H1’22—Key Highlights

  • Global investment in fintech dropped from $111.2 billion across 3,372 deals in H2’21 to $107.8 billion across 2,980 deals in H1’22. The Asia-Pacific region attracted $41.8 billion, while the Americas attracted $39.4 billion – of which the US accounted for $34.9 billion, and the EMEA region attracted $26.6 billion.
  • Global VC investment declined from $66.5 billion in H2’21 to $52.6 billion in H1’22. The Americas attracted $27.2 billion in investment, while EMEA attracted a record $16.6 billion, and the Asia-Pacific region saw $8.7 billion.
  • Global M&A activity was strong in H1’22, with $49.1 billion in deal value, including $31.8 billion in the Asia-Pacific, $10.1 billion in the Americas, and $7.2 billion in the EMEA region.
  • Global PE investment remained steady, with $6.1 billion in investment in H1’22, including $2.7 billion in EMEA, $2 billion in the Americas, and $1.3 billion in the Asia-Pacific.
  • Corporate-participating investment accounted for $25.9 billion in investment during H1’22, including $13.1 billion in the Americas, $8 billion in EMEA, and $4.7 billion in the Asia-Pacific.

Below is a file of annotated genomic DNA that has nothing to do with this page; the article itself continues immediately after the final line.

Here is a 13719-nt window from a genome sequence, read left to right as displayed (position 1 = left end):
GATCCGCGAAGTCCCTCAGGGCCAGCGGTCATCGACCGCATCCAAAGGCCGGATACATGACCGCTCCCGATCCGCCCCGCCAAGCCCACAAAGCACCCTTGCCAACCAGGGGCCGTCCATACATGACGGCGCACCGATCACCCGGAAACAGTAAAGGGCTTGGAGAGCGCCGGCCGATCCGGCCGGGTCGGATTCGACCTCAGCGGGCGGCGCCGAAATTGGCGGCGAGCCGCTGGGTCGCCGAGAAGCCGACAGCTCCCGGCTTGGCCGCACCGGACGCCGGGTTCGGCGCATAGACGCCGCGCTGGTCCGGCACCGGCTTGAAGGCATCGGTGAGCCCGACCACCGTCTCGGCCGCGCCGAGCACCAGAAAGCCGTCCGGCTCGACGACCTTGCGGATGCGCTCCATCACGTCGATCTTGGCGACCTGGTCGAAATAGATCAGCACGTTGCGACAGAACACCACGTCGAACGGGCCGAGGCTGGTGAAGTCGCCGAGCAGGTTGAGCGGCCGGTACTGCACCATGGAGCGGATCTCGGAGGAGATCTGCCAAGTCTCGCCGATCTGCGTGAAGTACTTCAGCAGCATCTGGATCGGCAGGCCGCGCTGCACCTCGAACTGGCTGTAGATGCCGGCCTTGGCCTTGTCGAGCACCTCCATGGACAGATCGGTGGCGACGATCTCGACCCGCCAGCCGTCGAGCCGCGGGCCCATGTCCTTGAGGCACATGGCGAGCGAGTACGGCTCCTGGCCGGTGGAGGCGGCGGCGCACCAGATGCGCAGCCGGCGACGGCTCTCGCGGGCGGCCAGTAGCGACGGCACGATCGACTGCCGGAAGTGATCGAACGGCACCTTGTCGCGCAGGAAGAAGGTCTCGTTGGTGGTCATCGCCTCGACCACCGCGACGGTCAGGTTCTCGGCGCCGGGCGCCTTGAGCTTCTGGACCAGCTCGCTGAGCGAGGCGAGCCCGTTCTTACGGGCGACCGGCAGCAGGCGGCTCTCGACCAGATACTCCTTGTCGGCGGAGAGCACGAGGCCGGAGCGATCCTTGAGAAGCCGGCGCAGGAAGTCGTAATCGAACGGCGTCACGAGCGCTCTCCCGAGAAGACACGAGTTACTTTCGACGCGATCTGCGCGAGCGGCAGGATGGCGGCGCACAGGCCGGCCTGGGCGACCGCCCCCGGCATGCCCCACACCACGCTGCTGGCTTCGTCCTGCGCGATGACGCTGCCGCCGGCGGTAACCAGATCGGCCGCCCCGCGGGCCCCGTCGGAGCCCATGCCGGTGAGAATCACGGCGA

• Payments accounted for $43.6 billion of investment in H1’22, while crypto and blockchain attracted $14.2 billion, regtech attracted $5.6 billion, and insurtech saw $3.8 billion.
  • Global investment in the insurtech sector dropped to $3.8 billion in H1’22 - far off pace to match the $14.8 billion in investment seen during 2021.

$27.9 billion Afterpay acquisition drives fintech investment in Asia-Pacific to new high at mid-year 

Fintech investment in the Asia-Pacific region soared to an annual record high of $41.8 billion with six months left in 2022, driven by Block’s $27.9 billion acquisition of Australia-based Afterpay. The region saw several other large M&A deals, including the $1 billion merger of Superhero and Swiftx in Australia, and the $2.1 billion buyout of Yayoi by KKR in Japan. VC investment was spread throughout the region, including a $690 million raise by Singapore-based Coda Payments, a $300 million raise by Indonesia-based Xendit, and $270 million and $237 million raises by India-based fintechs Stashfin and Oxyzo. Fintech investment in China remained soft in H1’22, with the largest fintech deal in the country a $140 million raise by Fenbeitong.